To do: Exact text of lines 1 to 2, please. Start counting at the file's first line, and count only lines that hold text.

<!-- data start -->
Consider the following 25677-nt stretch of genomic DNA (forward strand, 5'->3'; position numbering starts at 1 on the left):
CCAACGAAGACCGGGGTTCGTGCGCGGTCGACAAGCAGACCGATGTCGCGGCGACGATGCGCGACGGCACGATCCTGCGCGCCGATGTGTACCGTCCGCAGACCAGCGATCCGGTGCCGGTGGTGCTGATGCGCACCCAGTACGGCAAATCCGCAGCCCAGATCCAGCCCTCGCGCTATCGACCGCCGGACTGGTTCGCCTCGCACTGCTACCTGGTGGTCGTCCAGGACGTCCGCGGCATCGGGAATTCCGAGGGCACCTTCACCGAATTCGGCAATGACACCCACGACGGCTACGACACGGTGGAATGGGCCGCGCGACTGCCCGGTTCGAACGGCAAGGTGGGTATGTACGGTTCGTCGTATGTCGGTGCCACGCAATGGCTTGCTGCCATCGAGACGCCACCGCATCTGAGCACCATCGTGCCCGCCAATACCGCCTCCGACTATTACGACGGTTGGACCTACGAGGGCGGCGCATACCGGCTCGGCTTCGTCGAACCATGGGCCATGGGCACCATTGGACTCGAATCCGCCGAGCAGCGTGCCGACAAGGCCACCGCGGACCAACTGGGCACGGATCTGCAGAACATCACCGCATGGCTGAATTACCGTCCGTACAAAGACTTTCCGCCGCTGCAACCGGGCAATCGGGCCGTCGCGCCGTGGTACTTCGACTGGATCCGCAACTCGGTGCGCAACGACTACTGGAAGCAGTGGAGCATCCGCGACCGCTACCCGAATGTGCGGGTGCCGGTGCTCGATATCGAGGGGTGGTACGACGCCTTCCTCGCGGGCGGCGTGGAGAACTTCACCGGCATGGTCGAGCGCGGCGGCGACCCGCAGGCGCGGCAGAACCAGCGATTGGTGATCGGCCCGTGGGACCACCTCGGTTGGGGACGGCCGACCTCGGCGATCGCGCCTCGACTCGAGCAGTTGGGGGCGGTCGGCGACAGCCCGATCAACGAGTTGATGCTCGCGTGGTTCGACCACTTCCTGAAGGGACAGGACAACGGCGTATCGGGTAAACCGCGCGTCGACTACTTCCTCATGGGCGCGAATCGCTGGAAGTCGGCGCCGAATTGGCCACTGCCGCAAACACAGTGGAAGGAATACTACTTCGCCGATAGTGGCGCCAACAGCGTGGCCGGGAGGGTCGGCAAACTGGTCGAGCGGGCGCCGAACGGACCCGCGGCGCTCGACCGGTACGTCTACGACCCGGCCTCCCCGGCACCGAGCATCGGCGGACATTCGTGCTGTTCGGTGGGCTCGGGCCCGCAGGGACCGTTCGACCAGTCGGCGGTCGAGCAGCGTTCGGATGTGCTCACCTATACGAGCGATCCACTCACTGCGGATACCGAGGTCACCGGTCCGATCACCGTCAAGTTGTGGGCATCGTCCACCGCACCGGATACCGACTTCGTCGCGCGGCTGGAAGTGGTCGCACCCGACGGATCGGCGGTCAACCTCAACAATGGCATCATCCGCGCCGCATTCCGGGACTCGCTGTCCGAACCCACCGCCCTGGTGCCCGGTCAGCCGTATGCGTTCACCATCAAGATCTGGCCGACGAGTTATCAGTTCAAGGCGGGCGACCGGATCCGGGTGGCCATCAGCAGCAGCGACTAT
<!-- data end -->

Consider the following 25677-nt stretch of genomic DNA (forward strand, 5'->3'; position numbering starts at 1 on the left):
CCAACGAAGACCGGGGTTCGTGCGCGGTCGACAAGCAGACCGATGTCGCGGCGACGATGCGCGACGGCACGATCCTGCGCGCCGATGTGTACCGTCCGCAGACCAGCGATCCGGTGCCGGTGGTGCTGATGCGCACCCAGTACGGCAAATCCGCAGCCCAGATCCAGCCCTCGCGCTATCGACCGCCGGACTGGTTCGCCTCGCACTGCTACCTGGTGGTCGTCCAGGACGTCCGCGGCATCGGGAATTCCGAGGGCACCTTCACCGAATTCGGCAATGACACCCACGACGGCTACGACACGGTGGAATGGGCCGCGCGACTGCCCGGTTCGAACGGCAAGGTGGGTATGTACGGTTCGTCGTATGTCGGTGCCACGCAATGGCTTGCTGCCATCGAGACGCCACCGCATCTGAGCACCATCGTGCCCGCCAATACCGCCTCCGACTATTACGACGGTTGGACCTACGAGGGCGGCGCATACCGGCTCGGCTTCGTCGAACCATGGGCCATGGGCACCATTGGACTCGAATCCGCCGAGCAGCGTGCCGACAAGGCCACCGCGGACCAACTGGGCACGGATCTGCAGAACATCACCGCATGGCTGAATTACCGTCCGTACAAAGACTTTCCGCCGCTGCAACCGGGCAATCGGGCCGTCGCGCCGTGGTACTTCGACTGGATCCGCAACTCGGTGCGCAACGACTACTGGAAGCAGTGGAGCATCCGCGACCGCTACCCGAATGTGCGGGTGCCGGTGCTCGATATCGAGGGGTGGTACGACGCCTTCCTCGCGGGCGGCGTGGAGAACTTCACCGGCATGGTCGAGCGCGGCGGCGACCCGCAGGCGCGGCAGAACCAGCGATTGGTGATCGGCCCGTGGGACCACCTCGGTTGGGGACGGCCGACCTCGGCGATCGCGCCTCGACTCGAGCAGTTGGGGGCGGTCGGCGACAGCCCGATCAACGAGTTGATGCTCGCGTGGTTCGACCACTTCCTGAAGGGACAGGACAACGGCGTATCGGGTAAACCGCGCGTCGACTACTTCCTCATGGGCGCGAATCGCTGGAAGTCGGCGCCGAATTGGCCACTGCCGCAAACACAGTGGAAGGAATACTACTTCGCCGATAGTGGCGCCAACAGCGTGGCCGGGAGGGTCGGCAAACTGGTCGAGCGGGCGCCGAACGGACCCGCGGCGCTCGACCGGTACGTCTACGACCCGGCCTCCCCGGCACCGAGCATCGGCGGACATTCGTGCTGTTCGGTGGGCTCGGGCCCGCAGGGACCGTTCGACCAGTCGGCGGTCGAGCAGCGTTCGGATGTGCTCACCTATACGAGCGATCCACTCACTGCGGATACCGAGGTCACCGGTCCGATCACCGTCAAGTTGTGGGCATCGTCCACCGCACCGGATACCGACTTCGTCGCGCGGCTGGAAGTGGTCGCACCCGACGGATCGGCGGTCAACCTCAACAATGGCATCATCCGCGCCGCATTCCGGGACTCGCTGTCCGAACCCACCGCCCTGGTGCCCGGTCAGCCGTATGCGTTCACCATCAAGATCTGGCCGACGAGTTATCAGTTCAAGGCGGGCGACCGGATCCGGGTGGCCATCAGCAGCAGCGACTAT